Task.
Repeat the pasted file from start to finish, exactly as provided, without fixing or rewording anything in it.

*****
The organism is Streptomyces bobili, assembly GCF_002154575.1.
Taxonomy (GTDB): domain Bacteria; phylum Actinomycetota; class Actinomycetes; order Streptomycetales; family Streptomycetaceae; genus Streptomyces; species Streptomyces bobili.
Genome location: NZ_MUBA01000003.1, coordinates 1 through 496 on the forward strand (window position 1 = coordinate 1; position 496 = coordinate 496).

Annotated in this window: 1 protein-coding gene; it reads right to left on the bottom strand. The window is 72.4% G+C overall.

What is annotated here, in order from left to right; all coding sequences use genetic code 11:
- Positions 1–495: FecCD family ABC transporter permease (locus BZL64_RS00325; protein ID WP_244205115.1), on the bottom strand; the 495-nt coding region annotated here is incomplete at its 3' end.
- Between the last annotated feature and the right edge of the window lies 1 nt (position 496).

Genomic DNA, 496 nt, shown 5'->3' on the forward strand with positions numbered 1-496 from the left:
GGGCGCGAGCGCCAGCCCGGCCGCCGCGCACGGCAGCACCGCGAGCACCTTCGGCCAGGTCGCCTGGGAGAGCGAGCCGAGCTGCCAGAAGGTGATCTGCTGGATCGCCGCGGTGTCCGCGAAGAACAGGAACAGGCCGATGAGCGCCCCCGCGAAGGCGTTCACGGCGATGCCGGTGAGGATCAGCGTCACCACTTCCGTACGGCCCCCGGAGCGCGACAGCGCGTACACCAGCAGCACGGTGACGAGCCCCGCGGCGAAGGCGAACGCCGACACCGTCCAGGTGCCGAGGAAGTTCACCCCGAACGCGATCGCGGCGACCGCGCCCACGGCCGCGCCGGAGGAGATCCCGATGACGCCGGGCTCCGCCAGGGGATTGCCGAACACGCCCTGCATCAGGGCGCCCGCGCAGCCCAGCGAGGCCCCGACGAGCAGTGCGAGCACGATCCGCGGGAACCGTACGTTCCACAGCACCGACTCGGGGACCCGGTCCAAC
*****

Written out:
The organism is Streptomyces bobili, assembly GCF_002154575.1.
Taxonomy (GTDB): domain Bacteria; phylum Actinomycetota; class Actinomycetes; order Streptomycetales; family Streptomycetaceae; genus Streptomyces; species Streptomyces bobili.
Genome location: NZ_MUBA01000003.1, coordinates 1 through 496 on the forward strand (window position 1 = coordinate 1; position 496 = coordinate 496).

Annotated in this window: 1 protein-coding gene; it reads right to left on the bottom strand. The window is 72.4% G+C overall.

What is annotated here, in order from left to right; all coding sequences use genetic code 11:
- Positions 1–495: FecCD family ABC transporter permease (locus BZL64_RS00325; protein ID WP_244205115.1), on the bottom strand; the 495-nt coding region annotated here is incomplete at its 3' end.
- Between the last annotated feature and the right edge of the window lies 1 nt (position 496).

Genomic DNA, 496 nt, shown 5'->3' on the forward strand with positions numbered 1-496 from the left:
GGGCGCGAGCGCCAGCCCGGCCGCCGCGCACGGCAGCACCGCGAGCACCTTCGGCCAGGTCGCCTGGGAGAGCGAGCCGAGCTGCCAGAAGGTGATCTGCTGGATCGCCGCGGTGTCCGCGAAGAACAGGAACAGGCCGATGAGCGCCCCCGCGAAGGCGTTCACGGCGATGCCGGTGAGGATCAGCGTCACCACTTCCGTACGGCCCCCGGAGCGCGACAGCGCGTACACCAGCAGCACGGTGACGAGCCCCGCGGCGAAGGCGAACGCCGACACCGTCCAGGTGCCGAGGAAGTTCACCCCGAACGCGATCGCGGCGACCGCGCCCACGGCCGCGCCGGAGGAGATCCCGATGACGCCGGGCTCCGCCAGGGGATTGCCGAACACGCCCTGCATCAGGGCGCCCGCGCAGCCCAGCGAGGCCCCGACGAGCAGTGCGAGCACGATCCGCGGGAACCGTACGTTCCACAGCACCGACTCGGGGACCCGGTCCAAC